The Gospels record many plans to trap Jesus by His enemies and we’re no doubt tempted to believe that Jesus won all these debates because well He was such an excellent debater. We’re tempted to believe that it was His superior skill and divine knowledge that won all these debates.

And while Jesus was the perfect human being and had flawless thought, that was not His main advantage. His main advantage was that He knew the truth and He never wavered from it. Making your case based on truth gives anyone a tremendous advantage over those who depend on lies.

You see the opponents of Jesus in today’s Gospel engaged in a logical fallacy known as a false dilemma. The fallacy is that it falsely offers only two possible alternatives even though a wide range of possibilities exist. His opponents offered two possibilities: either you pay your taxes or you don’t. Jesus simply exposed their faulty reasoning by showing that there actually were other answers.

That is we can pay our taxes, give our offerings, and care for our families. God is gracious enough to give us the resources to do all three and maybe even have a little left over for recreation.

But make no mistake there are still many who face false dilemmas to this day. One that involves our very salvation is the dilemma between self-righteousness and despair. It goes something like this. And please remember this is a fallacy.

We read the Bible; that God gives us a lot to do. So do you do what God says, that is are on the road to heaven, or are you not doing what God says and on the road to hell? This false dilemma is all that many unbelievers have every heard about Christianity. They’ve never been taught there is another way. All they’ve heard is good guys go to heaven and bad guys go to hell. So, are you good enough or not?

This is the false dilemma of the law. I can deny the truth of my sin and insist that I am one of the good guys that go to heaven … but this is self-righteousness and directly contradicts God’s word found for example in John’s first epistle: If we say we have no sin, we deceive ourselves, and the truth is not in us. Or: If we say we have not sinned, we make [God] a liar, and his word is not in us. Or again Jesus saying to the rich you fool when he calls out good teacher, why do you call me good, there is ono one good but God.

To even think: I hope I’m good enough to go to heaven is a thought born of pride and is nothing but sin. Continuing on that path is lying to yourself and calling God a liar.

The other option according to this false dilemma is total honesty about your sin and believing there is simply no hope for you so what’s the point. This is despair. Here too, there is a strange sort of pride … the belief that my sin is more powerful than Christ blood shed on the cross … for me. That my sin is so great that there is nothing even God can do about it. In the case of Judas, his despair was so great that he took justice into his own hands and hung himself.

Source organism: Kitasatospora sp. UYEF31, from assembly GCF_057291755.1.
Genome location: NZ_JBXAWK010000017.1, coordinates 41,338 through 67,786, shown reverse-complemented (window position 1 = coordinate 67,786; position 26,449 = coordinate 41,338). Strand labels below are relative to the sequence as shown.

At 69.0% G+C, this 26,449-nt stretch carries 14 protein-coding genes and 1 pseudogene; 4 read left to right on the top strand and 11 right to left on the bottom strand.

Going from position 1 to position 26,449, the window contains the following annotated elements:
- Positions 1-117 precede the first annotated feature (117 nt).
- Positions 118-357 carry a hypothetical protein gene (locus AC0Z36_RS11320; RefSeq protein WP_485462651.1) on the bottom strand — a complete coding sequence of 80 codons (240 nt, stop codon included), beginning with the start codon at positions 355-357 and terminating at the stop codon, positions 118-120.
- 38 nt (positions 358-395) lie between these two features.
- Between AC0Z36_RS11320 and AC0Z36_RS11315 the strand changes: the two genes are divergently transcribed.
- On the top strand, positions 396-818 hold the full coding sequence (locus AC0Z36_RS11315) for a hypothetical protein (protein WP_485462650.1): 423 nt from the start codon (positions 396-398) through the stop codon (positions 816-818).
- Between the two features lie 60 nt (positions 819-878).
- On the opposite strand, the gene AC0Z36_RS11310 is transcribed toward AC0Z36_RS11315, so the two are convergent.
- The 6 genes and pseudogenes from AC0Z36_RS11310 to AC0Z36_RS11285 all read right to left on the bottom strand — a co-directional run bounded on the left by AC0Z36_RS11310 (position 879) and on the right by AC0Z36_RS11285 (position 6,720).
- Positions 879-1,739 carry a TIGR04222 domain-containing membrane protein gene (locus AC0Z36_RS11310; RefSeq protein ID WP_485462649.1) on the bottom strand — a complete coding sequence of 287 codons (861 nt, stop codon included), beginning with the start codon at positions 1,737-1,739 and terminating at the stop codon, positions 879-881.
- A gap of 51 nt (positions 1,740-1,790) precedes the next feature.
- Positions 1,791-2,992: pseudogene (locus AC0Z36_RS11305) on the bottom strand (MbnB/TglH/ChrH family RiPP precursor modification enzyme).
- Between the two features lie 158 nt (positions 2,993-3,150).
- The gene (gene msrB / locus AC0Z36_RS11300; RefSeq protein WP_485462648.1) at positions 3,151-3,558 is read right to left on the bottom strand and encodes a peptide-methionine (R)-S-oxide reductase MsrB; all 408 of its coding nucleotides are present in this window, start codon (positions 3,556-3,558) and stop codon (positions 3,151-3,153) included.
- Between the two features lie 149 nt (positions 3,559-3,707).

What peace there is when first we learn that the two choices offered by the law are a false dilemma. Just as Jesus provided a third answer to the Pharisees and Herodians, He provides a third answer for all to the false dilemma of the law.

In Divine Service 1 immediately after we are directed to our baptism into Christ with the invocation and the sign of the cross, we are reminded of our sin and God’s promise from 1 John as we recite: But if we confess our sins, God who is faithful and just will forgive us our sins and cleanse us from all unrighteousness. You see God gave us a third answer to our dilemma when He sent Son to be our Savior.

Jesus is the one who makes a third answer possible because Jesus actually did what God gave Him to do. He kept God’s law perfectly. Then He went to the cross to take the punishment we deserve for failing to keep God’s law perfectly. He by His life and death provided the only way that avoids both self-righteousness and despair.

And He did that by earning forgiveness for all and freely offering that blood bought forgiveness to all through His Word and Sacraments. You see in Jesus Christ there is another way, that is Jesus is the way, the way of forgiveness and mercy, the way of peace and hope, the way of truth the way that by God’s grace you and I and all God’s children rare brought to life everlasting.

In His Name, Amen

Gathered Guests and Wedding Clothes

October 15, 2017
By Martin Luther

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A sermon from Martin Luther read by Pastor David French
Matthew 22:1-14

This Gospel presents to us the parable of the wedding; therefore, we are compelled to understand it differently than it sounds and appears to the natural ear and eye. Hence, we will give attention to the spiritual meaning of the parable.

First, the King, who prepared the marriage feast, is our heavenly Father. The bridegroom is our Lord Jesus Christ. The bride is the Christian Church on earth. God first sent out his servants, the Prophets to invite guests to this wedding; they were to bid them by preaching only faith in Christ. But those invited did not come; they were the Jews, to whom the Prophets were sent, they would not hear nor receive those sent to them. At another time he sent other servants, the Apostles and martyrs, to bid us to come saying: Behold, I have made ready my dinner; my oxen and my fatlings are killed, and all things are ready; come to the marriage feast.

These words beautifully introduce examples by which the doctrine of the Gospel may be confirmed, so that we may the better, by the aid of such examples meditate upon Christ, and be nourished by and feast upon him as upon fatlings and well-fed oxen. This is the reason he calls them fatlings. Take an example: Paul teaches in Rom. 3, 23f. how the bride is full of sin and must be sprinkled by the blood of Christ alone, or she will continue unclean, that is, she must only believe that the blood of Christ was shed for her sins, and there is no other salvation possible.